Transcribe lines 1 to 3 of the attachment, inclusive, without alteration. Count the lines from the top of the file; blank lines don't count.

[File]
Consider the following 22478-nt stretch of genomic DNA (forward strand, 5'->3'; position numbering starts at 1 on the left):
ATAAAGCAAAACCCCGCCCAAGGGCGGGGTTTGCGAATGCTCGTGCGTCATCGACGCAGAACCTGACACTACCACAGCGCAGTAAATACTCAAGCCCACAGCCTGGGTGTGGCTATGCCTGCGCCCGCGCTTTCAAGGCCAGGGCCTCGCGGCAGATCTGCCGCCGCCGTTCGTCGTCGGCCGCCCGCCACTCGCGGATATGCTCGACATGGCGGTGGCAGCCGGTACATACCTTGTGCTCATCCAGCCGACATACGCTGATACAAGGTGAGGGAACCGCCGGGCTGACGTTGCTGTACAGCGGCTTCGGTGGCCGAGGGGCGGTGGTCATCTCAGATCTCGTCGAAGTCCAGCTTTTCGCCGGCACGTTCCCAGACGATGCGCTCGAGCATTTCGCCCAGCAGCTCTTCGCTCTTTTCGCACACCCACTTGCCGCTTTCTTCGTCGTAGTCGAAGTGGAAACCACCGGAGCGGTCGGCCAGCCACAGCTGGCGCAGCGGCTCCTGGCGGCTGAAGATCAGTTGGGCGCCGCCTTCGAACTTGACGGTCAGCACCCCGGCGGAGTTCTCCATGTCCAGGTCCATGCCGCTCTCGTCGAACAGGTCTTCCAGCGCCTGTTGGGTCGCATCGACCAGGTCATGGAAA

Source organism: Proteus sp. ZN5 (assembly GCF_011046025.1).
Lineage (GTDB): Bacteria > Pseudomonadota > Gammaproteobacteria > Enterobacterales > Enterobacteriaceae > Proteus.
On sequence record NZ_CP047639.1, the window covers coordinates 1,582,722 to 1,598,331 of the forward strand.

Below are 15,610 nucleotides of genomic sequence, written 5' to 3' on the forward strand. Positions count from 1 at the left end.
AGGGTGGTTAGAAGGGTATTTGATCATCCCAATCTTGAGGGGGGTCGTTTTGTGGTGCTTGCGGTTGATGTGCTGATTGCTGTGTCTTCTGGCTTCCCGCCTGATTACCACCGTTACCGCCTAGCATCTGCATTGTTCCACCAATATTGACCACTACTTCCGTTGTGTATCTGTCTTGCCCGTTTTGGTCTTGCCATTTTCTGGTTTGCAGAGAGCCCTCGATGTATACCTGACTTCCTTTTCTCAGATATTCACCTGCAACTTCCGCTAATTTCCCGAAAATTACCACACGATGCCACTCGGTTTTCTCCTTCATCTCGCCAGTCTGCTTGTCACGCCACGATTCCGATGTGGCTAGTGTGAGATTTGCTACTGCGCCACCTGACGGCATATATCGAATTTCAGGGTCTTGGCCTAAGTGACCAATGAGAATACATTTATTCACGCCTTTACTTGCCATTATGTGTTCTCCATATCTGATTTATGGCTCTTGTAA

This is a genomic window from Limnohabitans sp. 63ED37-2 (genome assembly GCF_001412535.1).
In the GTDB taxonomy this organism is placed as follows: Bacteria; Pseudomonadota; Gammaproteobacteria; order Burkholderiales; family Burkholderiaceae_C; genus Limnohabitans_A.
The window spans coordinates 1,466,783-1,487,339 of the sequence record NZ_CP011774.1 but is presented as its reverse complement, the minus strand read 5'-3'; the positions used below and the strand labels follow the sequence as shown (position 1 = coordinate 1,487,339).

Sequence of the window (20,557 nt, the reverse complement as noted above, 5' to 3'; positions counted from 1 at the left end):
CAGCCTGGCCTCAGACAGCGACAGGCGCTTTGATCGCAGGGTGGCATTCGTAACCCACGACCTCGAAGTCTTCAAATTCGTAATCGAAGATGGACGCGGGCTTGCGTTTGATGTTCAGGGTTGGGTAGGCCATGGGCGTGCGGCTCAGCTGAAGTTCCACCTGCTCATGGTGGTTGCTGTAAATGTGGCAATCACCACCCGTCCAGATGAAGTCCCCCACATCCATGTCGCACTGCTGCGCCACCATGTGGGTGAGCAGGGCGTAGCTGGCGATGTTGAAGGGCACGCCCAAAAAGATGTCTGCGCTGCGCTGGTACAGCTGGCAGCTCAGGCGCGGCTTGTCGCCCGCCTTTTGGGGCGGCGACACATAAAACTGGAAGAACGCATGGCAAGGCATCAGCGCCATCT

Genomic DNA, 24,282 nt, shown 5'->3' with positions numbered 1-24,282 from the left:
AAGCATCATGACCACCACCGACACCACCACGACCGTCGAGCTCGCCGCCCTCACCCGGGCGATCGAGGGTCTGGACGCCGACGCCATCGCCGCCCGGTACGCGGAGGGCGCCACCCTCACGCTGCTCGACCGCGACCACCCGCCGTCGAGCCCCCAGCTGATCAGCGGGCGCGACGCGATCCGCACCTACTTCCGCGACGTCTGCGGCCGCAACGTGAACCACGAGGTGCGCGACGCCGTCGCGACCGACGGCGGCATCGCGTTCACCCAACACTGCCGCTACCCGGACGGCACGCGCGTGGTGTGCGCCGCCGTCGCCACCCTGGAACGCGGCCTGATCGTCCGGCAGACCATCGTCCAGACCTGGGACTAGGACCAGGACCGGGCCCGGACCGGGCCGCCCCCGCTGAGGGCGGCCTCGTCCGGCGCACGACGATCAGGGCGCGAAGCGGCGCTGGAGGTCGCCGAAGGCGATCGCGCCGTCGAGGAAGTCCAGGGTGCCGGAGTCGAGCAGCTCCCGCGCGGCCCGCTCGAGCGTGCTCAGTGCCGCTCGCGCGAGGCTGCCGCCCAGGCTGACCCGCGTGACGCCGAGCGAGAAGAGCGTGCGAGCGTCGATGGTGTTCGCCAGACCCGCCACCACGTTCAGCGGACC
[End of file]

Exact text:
Consider the following 22478-nt stretch of genomic DNA (forward strand, 5'->3'; position numbering starts at 1 on the left):
ATAAAGCAAAACCCCGCCCAAGGGCGGGGTTTGCGAATGCTCGTGCGTCATCGACGCAGAACCTGACACTACCACAGCGCAGTAAATACTCAAGCCCACAGCCTGGGTGTGGCTATGCCTGCGCCCGCGCTTTCAAGGCCAGGGCCTCGCGGCAGATCTGCCGCCGCCGTTCGTCGTCGGCCGCCCGCCACTCGCGGATATGCTCGACATGGCGGTGGCAGCCGGTACATACCTTGTGCTCATCCAGCCGACATACGCTGATACAAGGTGAGGGAACCGCCGGGCTGACGTTGCTGTACAGCGGCTTCGGTGGCCGAGGGGCGGTGGTCATCTCAGATCTCGTCGAAGTCCAGCTTTTCGCCGGCACGTTCCCAGACGATGCGCTCGAGCATTTCGCCCAGCAGCTCTTCGCTCTTTTCGCACACCCACTTGCCGCTTTCTTCGTCGTAGTCGAAGTGGAAACCACCGGAGCGGTCGGCCAGCCACAGCTGGCGCAGCGGCTCCTGGCGGCTGAAGATCAGTTGGGCGCCGCCTTCGAACTTGACGGTCAGCACCCCGGCGGAGTTCTCCATGTCCAGGTCCATGCCGCTCTCGTCGAACAGGTCTTCCAGCGCCTGTTGGGTCGCATCGACCAGGTCATGGAAA

Source organism: Proteus sp. ZN5 (assembly GCF_011046025.1).